Thursday 8 August 2013

Dead Glucagon, or Each One, Teach One? (365:6)

After Dylan returned from camp, I put away his unused diabetes supplies back in the d-cupboard and discovered a box of glucagon tucked behind some infusion sets. My initial reaction of "score!" was quickly subdued when I looked at the bottom of the box and saw an expiry date of November 2012.

In Canada, a box of glucagon costs about $110 without private insurance coverage (luckily we have a very generous insurance provider who covers the cost of virtually all diabetes supplies). Knowing this, it makes me sad to see it expire. Seems like a waste to simply throw it away, especially when there are families who cannot afford to have multiple boxes of this magical reconstitution lying around the house "just in case." It gives me that same kind of guilty feeling I get when have to throw away uneaten food; I wish there was someway I could make it useful.

Moments later I remembered what the diabetes educator had told us in training: never throw away a box of unused glucagon. Use it for practice, or donate it to the hospital and they will use it to teach someone recently diagnosed. In neither case would it be injected for real, but the act of drawing out the water, injecting it into the vial, mixing, and redrawing the solution into a syringe is good practice, and might help avoid the foamy mess I created the first time I ever had to use glucagon in an emergency situation.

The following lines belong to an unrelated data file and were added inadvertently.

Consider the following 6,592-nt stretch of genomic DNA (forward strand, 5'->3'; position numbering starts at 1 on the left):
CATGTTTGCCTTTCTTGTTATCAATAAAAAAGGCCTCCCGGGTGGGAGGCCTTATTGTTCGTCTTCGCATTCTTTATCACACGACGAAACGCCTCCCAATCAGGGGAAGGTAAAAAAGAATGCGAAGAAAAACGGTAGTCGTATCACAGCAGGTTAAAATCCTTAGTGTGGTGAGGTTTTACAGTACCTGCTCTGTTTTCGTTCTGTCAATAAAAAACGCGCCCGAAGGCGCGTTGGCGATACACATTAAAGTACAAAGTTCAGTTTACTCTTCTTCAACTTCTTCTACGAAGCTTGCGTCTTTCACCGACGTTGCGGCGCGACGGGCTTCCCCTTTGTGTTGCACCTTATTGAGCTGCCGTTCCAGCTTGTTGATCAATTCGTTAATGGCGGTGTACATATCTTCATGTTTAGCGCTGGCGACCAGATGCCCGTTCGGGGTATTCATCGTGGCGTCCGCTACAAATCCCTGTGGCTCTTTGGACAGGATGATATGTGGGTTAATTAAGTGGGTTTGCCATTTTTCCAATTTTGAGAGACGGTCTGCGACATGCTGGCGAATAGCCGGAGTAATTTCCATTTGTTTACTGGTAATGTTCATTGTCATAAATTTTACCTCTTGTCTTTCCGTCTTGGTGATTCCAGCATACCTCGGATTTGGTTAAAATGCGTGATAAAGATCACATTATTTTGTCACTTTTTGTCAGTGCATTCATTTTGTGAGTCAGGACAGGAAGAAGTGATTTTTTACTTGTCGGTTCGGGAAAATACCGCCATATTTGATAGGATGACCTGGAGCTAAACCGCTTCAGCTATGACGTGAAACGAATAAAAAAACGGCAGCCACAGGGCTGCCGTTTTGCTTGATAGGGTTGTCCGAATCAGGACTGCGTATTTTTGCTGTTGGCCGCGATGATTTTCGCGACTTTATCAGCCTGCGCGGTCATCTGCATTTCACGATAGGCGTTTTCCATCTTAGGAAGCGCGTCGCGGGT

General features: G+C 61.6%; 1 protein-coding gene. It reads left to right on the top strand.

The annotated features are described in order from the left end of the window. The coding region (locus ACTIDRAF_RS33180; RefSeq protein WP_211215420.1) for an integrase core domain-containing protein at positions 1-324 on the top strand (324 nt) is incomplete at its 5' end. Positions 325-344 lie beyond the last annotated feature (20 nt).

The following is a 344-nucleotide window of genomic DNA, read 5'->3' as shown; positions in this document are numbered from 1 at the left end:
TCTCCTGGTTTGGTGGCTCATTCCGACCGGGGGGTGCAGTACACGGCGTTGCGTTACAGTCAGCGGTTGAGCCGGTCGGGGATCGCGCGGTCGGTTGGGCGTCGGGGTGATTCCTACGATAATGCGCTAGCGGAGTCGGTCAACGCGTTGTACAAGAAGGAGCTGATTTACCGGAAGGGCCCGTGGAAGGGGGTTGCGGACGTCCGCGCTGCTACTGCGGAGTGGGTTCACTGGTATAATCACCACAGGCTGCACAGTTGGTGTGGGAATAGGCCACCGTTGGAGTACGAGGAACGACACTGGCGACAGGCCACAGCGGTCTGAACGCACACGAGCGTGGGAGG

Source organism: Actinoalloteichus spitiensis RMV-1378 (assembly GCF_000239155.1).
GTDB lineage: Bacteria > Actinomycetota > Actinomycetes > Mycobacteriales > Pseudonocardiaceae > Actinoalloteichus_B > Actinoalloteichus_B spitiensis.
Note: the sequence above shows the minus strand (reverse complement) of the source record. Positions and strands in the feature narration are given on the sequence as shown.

Which led to to remember the numerous and horribly frightening times in which we've needed to give Dylan glucagon. Times when it made the difference between life and death; bringing up a dangerously low blood sugar in a matter of minutes. Part of me feels gratitude towards this little box and its capabilities. Another part of me is relieved that glucagon does, in fact, expire in our house now, because it means we didn't need to use it. I can only hope there are many more unused expires boxes in the future.

What do you do with expired glucagon?

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